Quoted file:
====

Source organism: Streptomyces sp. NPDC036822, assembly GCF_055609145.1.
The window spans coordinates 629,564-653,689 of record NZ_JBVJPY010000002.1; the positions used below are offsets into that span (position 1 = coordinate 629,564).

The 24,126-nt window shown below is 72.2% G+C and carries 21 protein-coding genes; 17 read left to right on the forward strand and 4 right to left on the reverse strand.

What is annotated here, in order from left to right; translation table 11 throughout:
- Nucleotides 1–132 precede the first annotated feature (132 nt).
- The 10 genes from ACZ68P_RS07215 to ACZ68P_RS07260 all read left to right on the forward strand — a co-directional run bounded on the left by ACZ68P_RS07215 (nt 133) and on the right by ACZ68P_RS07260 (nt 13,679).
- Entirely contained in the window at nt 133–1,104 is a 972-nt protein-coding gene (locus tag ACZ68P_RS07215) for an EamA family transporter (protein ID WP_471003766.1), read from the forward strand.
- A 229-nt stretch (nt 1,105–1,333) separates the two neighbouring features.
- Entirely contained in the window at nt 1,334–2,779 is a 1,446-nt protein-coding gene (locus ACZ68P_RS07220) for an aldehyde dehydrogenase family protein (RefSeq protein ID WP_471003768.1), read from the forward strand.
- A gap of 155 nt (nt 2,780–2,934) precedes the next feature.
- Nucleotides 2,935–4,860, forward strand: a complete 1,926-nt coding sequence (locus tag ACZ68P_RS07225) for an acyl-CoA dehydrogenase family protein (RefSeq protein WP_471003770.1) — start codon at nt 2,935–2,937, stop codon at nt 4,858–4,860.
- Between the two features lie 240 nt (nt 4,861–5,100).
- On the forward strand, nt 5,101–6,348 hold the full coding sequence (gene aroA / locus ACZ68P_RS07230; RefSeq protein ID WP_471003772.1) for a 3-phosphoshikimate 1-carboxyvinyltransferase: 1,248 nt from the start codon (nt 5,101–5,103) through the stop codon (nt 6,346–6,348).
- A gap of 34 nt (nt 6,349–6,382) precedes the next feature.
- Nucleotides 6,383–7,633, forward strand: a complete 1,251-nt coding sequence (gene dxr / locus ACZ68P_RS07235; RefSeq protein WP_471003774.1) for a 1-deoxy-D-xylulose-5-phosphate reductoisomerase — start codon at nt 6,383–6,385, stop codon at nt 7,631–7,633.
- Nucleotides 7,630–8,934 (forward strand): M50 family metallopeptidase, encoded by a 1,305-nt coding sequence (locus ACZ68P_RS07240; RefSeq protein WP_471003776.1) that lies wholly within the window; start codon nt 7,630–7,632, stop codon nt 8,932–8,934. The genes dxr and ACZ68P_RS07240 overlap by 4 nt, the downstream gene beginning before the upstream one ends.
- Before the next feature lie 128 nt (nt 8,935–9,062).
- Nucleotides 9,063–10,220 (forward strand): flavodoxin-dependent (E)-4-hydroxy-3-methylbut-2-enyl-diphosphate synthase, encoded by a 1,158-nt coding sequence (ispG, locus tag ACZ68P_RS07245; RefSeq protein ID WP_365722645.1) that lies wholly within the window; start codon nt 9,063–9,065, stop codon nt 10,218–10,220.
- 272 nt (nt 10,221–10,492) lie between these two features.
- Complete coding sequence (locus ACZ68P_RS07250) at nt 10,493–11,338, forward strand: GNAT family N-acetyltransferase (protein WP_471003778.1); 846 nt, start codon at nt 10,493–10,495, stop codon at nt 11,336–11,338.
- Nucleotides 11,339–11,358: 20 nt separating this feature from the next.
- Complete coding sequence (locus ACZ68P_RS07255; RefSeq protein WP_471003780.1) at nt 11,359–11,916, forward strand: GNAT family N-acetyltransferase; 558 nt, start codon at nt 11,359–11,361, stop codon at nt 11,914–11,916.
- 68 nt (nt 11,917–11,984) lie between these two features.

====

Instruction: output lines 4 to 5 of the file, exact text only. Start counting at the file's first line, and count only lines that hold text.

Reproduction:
What is annotated here, in order from left to right; translation table 11 throughout:
- Nucleotides 1–132 precede the first annotated feature (132 nt).